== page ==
equitable distribution

Equitable Distribution: How It Works and Who Gets What

Through the course of a marriage, it’s common for couples to acquire assets that they both hold dear. When going through a divorce, the difficult nature of determining who will get to keep each item can be emotionally and legally complicated. A common term you may have heard of, perhaps from a friend who has been divorced, is equitable distribution.

What it Means

Equitable distribution is the method of dividing “marital property” at the time of divorce. Marital property is an asset that was acquired during a marriage. Items that previously belonged to one spouse or the other are excluded along with assets acquired after separation. The guiding principles of equitable distribution remain the same throughout participating states. States that do not participate include Arizona, California, Idaho, Louisiana, Nevada, New Mexico, Texas, Washington, and Wisconsin.

Not considered marital property:

  • Property obtained by gift
  • Property obtained by bequest
  • Property obtained by descent
  • Property otherwise provided for in a written agreement

How it Works

Though many assume equitable distribution means property will be distributed equally between spouses, that may not be the case. Couples may negotiate the distribution of their assets away from the court, and in most cases, those arrangements will be honored. However, if the court is responsible for presiding over equitable distribution, they will take many things into consideration, and the distribution will be fair, but in most cases, not equal.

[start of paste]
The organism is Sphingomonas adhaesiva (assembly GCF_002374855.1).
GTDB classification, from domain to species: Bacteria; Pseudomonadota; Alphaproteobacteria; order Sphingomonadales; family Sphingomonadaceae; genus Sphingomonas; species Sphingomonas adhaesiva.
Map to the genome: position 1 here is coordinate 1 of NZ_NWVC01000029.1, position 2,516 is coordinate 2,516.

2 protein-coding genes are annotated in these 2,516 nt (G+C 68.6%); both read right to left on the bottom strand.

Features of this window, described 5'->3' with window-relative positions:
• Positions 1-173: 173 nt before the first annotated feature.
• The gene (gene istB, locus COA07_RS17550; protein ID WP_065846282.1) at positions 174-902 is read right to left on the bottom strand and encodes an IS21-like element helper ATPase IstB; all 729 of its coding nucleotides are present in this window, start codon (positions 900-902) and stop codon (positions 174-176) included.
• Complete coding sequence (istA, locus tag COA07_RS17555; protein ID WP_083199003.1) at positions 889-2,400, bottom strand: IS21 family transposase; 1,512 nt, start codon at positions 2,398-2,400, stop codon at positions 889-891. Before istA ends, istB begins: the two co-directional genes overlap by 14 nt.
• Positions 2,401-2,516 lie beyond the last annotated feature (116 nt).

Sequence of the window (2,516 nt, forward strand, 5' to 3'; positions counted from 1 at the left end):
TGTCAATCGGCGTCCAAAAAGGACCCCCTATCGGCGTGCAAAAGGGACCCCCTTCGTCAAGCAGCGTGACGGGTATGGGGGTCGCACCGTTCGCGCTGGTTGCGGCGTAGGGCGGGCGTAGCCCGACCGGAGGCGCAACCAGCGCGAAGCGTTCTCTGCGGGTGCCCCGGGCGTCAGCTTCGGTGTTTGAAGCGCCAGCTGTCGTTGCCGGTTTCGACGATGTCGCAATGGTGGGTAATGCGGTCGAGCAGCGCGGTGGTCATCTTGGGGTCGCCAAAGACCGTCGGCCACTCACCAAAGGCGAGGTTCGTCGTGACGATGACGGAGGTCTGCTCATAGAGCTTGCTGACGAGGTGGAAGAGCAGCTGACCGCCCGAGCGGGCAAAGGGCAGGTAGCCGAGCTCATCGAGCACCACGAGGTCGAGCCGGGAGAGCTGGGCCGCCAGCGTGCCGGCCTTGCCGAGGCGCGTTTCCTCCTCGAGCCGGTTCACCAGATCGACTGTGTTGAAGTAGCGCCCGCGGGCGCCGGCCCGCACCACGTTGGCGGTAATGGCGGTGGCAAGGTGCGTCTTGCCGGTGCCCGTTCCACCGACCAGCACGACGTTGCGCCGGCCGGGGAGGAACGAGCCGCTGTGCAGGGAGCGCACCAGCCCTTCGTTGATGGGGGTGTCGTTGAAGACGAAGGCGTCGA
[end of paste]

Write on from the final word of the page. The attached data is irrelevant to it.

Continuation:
Factors the court may consider when determining equitable distribution:

  • The financial condition and earning power of each spouse
  • The value of each spouse’s “separate property”
  • The degree to which each spouse contributed to the acquisition of marital property
  • The degree to which each spouse contributed to the education and earning power of the other
  • Each spouse’s future needs and liabilities
  • The age and health of each spouse
  • Premarital and prenuptial agreements
  • The liquidity of marital property
  • Alimony obligations

What is usually not considered by the court:

  • Adultery
  • Drug and alcohol abuse
  • Domestic violence
  • Criminal behavior

A spouses behavior or actions will be relevant as they relate to the acquisition or loss of assets. For example, if a spouse was fraudulently selling or acquiring marital property, then they’re actions will yield them fewer assets.

Who Gets What?

Determining how much either party will receive in an equitable distribution is something that varies on a case by case basis. An article such as this can simplify the process overall, but the truth is each case is different, and the laws governing equitable distribution are complex. Determining who gets what is not predetermined when going into a court case for the distribution.

The process of equitable distribution is complex, emotional and – usually – hotly contested. Divorce is an emotionally difficult time, and as such, going through the process without the help of a legal professional is not recommended. The specific Florida divorce laws that may pertain to your case might not have been covered in the lists above.

Florida Divorce Attorney You Can Trust

If you or someone you know is looking for a quality Florida divorce attorney to handle their equitable distribution or in need of a family practice attorney, the law offices of Paul H. Bowen, P.A. can help. The longer you wait to consult a legal professional for advice, the further behind you’ll be. Call our office today to set up a free consultation at (727) 773-1554.